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Actual rating will vary with options, driving conditions, habits and vehicle condition.
The standard features of the Hyundai Santa Fe SE include 3.3L V-6 290hp engine, 6-speed automatic transmission with overdrive, 4-wheel anti-lock brakes (ABS), side seat mounted airbags, curtain 1st and 2nd row overhead airbags, driver knee airbag, airbag occupancy sensor, air conditioning, 18" aluminum wheels, cruise control, ABS and driveline traction control, electronic stability.
Starting at: $30,400
Lease a 2016 Hyundai Santa Fe 2WD SE for $269 per month for 36 months with $2,449 due at lease signing.
Closed end lease for 2016 Hyundai Santa Fe 2WD SE (Model # J0412F65) available from November 3, 2015 through November 30, 2015, to well-qualified lessees approved by Hyundai Motor Finance. Not all lessees will qualify. Higher lease rates apply for lessees with lower credit ratings. Offer shown based on $2,449 due at lease signing (includes $269 first payment and $2,180 capitalized cost reduction). No security deposit required. MSRP $31,295 (includes destination, excludes tax, license, title, registration, documentation fees, options, insurance and the like). Actual net capitalized cost $25,915.56. Net capitalized cost includes $595 acquisition fee and includes credit for either $750 Valued Owner Coupon or $750 Competitive Owner Coupon. Dealer contribution may vary and could affect actual lease payment. Total monthly payments $9,684.00. Option to purchase at lease end $18,151.10. Lessee is responsible for third-party fees. Third-party fees vary by state or locality. Lessee is also responsible for insurance, maintenance, repairs, $.20 per mile over 12,000 miles/year, excess wear, and a $400 disposition fee. Disposition fee of $400 applies in all states except in CO, IN, IA, KS, ME, OK, SC, WI, WV, & WY, where disposition fee is subject to state law limitations.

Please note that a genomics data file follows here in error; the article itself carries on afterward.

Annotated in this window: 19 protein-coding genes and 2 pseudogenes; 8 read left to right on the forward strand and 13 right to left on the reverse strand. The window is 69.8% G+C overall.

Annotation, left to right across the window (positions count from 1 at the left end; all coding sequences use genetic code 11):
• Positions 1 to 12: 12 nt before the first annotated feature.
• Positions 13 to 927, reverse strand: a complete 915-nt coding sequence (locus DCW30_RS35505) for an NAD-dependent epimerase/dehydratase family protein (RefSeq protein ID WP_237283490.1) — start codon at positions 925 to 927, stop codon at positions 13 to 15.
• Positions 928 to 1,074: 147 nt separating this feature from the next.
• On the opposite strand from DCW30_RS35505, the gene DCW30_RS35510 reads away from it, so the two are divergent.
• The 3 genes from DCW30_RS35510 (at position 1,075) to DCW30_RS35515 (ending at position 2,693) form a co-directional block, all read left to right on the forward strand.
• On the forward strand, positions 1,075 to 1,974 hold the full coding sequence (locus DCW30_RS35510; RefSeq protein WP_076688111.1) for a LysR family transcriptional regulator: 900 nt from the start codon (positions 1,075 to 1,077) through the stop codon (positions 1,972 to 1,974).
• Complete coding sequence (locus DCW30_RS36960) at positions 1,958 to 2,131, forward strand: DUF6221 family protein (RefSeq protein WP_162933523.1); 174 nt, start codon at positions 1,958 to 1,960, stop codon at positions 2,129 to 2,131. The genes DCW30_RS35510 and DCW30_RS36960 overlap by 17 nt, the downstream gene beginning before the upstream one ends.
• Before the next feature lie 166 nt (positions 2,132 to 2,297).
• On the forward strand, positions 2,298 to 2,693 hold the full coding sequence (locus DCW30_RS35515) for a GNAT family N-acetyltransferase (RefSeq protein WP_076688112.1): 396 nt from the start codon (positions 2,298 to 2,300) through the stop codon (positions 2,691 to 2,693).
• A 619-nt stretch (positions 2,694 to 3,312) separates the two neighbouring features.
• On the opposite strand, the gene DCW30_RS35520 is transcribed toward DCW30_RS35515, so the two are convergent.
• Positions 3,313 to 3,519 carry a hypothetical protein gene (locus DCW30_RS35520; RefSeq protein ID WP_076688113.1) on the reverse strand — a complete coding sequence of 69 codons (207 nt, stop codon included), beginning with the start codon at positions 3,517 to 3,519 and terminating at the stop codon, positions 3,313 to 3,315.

CO, IA, KS, ME, OK, WV, & WY: The amount of 2 times the base monthly lease payment or $400, whichever is less. IN & SC: The amount of 3 times the base monthly lease payment or $400, whichever is less.WI: The amount of the base monthly lease payment or $400, whichever is less. Must take new retail delivery on vehicle from dealer stock by November 30, 2015.
See dealer for warranty and lease details.]]> Cannot exceed 12000 miles per year.
Developing 290 horsepower and 252 pound-feet of torque, the Santa Fe’s 3.3-liter V6 is a muscular engine. It’s rated to tow 5,000 pounds without add-on equipment. Direct injection in the V6 also yields better fuel economy.
The 2016 Santa Fe is EPA-rated at 18/25 mpg City/Highway, or 21 mpg Combined. With all-wheel drive, Santa Fe is rated 18/24 mpg City/Highway, 20 mpg Combined.
The driving experience is relatively smooth and effortless. The powertrain is muted nicely and the ride is smooth and quiet. Though it generally behaves well, the 6-speed automatic transmission occasionally becomes distracted between taps on the gas pedal, evidently unsure what to do next.
As for Hyundai’s three-mode electric power steering, we’d generally leave it in Normal or Sport position. Comfort setting makes the Santa Fe respond to steering-wheel motions too slowly for our particular brand of comfort.